Nursing home abuse is one of the most heinous types of abuse, but often goes unreported. It is estimated that as many as five million elders are abused each year, but only 1 in 25 cases is reported to authorities.
Nursing home abuse can occur in many different ways, some more obvious than others. The National Center on Elder Abuse identifies seven kinds of abuse involving the elderly community. To learn more about what constitutes as nursing home abuse and qualifications for filing a lawsuit, continue reading.
More than 15% of elder abuse claims are due to neglect of an elder. “Neglect of an elder person in a nursing home is defined as the failure to provide him or her with services essential to health and safety, such as food, clothing, supervision, and medical care,” notes esteemed elder abuse attorney Joel R. Bryant, “depending on the case these failures may either be neglect or abuse.”
Symptoms of neglect can include untreated bed sores, dehydration, malnutrition, and allowing an elder to live in unsanitary conditions.
Perhaps the most obvious and most reported type of elder abuse is physical abuse. Physical abuse can include biting, shoving, slapping, force feeding, shaking, burning or any other type of physical force that would cause injury or ongoing impairment. Signs of physical elder abuse can include welts, broken bones, bruises, sprains, evidence of restraining devices, as well as behavioral changes.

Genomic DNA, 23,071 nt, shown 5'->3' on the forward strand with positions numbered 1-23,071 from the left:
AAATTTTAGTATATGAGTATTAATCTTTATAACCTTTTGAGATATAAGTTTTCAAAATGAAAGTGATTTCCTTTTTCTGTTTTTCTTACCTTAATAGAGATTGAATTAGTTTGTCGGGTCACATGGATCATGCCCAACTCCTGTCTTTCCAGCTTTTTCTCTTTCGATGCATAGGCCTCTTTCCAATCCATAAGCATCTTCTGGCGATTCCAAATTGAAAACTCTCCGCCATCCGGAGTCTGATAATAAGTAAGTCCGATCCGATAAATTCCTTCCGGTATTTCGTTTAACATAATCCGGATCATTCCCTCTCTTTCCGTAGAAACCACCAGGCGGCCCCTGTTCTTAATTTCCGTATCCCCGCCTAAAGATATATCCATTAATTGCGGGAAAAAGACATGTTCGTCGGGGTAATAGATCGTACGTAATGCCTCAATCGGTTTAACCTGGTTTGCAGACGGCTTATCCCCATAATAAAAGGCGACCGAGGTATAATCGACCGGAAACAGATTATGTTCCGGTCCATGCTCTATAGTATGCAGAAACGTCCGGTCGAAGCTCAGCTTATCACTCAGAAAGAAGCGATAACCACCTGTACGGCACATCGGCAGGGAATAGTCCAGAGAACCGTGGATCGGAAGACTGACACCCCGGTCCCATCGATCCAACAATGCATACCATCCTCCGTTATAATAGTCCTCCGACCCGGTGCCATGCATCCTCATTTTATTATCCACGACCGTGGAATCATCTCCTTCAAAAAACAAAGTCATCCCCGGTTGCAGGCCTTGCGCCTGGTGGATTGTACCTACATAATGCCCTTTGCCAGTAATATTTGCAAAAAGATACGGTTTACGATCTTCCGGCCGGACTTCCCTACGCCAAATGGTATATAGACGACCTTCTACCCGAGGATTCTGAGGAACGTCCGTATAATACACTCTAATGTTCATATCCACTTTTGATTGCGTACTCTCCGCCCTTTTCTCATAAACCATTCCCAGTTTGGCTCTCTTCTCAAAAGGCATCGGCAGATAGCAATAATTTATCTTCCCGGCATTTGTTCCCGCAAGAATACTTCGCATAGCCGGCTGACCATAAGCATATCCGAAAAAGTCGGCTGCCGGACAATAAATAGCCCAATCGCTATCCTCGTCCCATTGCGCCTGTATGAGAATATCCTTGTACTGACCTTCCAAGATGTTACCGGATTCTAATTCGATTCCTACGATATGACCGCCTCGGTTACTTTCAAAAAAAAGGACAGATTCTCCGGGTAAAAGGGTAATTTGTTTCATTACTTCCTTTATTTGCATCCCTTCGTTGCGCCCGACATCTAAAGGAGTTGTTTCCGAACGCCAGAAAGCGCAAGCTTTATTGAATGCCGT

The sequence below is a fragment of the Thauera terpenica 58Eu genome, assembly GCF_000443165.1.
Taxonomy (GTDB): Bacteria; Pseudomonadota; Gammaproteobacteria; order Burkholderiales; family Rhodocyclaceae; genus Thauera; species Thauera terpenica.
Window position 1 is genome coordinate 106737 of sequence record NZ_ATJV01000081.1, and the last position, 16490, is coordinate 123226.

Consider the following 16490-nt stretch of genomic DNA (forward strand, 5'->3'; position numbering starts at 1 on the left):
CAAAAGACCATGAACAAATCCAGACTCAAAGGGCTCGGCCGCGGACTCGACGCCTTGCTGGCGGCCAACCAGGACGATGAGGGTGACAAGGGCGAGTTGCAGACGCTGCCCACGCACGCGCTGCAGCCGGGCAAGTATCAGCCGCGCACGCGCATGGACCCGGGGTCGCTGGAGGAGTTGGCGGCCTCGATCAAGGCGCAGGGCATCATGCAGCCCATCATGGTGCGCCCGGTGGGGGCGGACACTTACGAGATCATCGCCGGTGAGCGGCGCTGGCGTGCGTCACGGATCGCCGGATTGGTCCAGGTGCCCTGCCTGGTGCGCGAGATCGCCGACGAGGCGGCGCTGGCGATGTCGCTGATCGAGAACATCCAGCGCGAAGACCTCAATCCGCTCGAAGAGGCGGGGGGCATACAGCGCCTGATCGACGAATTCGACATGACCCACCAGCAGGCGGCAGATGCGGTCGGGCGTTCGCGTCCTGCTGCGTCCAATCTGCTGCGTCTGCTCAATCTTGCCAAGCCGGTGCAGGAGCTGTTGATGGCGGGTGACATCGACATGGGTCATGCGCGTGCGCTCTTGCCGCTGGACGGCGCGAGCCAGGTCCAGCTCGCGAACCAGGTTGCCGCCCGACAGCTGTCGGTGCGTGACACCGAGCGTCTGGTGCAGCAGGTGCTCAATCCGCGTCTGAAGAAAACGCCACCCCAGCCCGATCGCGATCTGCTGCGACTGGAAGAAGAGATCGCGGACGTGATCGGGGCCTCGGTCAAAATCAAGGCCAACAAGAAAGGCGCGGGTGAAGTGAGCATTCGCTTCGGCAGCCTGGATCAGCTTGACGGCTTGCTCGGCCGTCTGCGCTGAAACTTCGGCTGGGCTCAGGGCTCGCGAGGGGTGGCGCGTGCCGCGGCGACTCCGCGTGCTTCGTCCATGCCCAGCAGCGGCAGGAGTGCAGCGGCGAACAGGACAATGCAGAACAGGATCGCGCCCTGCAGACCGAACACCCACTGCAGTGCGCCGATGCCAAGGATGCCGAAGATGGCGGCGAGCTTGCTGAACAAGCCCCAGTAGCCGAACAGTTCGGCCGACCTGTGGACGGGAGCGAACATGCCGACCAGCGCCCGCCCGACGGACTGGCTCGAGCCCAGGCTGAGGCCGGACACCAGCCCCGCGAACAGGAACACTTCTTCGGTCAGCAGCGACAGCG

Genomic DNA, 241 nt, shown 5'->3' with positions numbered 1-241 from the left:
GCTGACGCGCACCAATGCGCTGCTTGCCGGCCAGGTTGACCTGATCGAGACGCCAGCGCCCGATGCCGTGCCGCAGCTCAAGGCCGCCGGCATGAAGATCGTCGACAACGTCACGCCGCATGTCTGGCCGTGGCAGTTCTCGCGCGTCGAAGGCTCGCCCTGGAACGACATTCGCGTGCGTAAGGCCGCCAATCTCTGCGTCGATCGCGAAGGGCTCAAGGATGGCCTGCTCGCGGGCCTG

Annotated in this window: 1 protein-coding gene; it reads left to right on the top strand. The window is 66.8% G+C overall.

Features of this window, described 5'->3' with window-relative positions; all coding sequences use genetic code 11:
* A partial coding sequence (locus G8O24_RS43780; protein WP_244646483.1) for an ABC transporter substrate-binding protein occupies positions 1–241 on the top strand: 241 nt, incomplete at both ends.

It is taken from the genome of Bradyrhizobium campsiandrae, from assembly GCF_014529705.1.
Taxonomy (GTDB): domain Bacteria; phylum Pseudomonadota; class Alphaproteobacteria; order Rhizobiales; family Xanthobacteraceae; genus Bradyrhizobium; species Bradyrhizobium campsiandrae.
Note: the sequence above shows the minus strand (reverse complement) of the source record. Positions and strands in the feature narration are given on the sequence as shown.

Sexual abuse of an elder is any kind of non-consensual sexual contact with an elder. If an elder is unable to consent to sexual acts due to a disability, it also qualifies as sexual abuse. Unexplained bruising or bleeding to genital areas and the anus, unexplained sexually transmitted infections, bloody underwear, and bruises on the genitals or breasts can be tell-tale signs of sexual abuse.
Of all the forms of abuse, elder financial abuse may be one of the more difficult to notice. Financial abuse of an elder is defined as the improper use of an elderly persons assets or property, usually for the benefit of another individual. Examples of this type of abuse can include forging checks, using the elderly person’s ATM car without permission, and changing the will.
Emotional abuse of an elder is any type of verbal or nonverbal behavior that inflicts pain, anguish, or distress on an elderly person. Threats, humiliating the elder, harassing or intimidating behavior can all constitute as emotional abuse and can cause serious isolation and emotional trauma.
Self-neglect is a different type of elder abuse as it is perpetrated by the elder. It is characterized by damaging behaviors to the elder’s own physical and mental well-being, that can include threats to his or her personal safety or health. Failing to take medications, avoiding using medical devices, and living in unsanitary conditions all constitute as self-neglect.
Deserting an elder by someone who has custody of them or responsibilities for his or her care constitutes abandonment of an elder and is another type of elder abuse. Abandonment is often deserting an elder at a public place, like a grocery store, or at a hospital.
You Have Legal Options
Elder abuse is on the rise, with women being more likely to be abused than men. While experts aren’t sure why rates are rising, you can be informed of the various types of elder abuse and how to spot it. If you suspect elder abuse of a loved one, you have options: notify the authorities and consider exploring your legal right to an elder abuse lawsuit.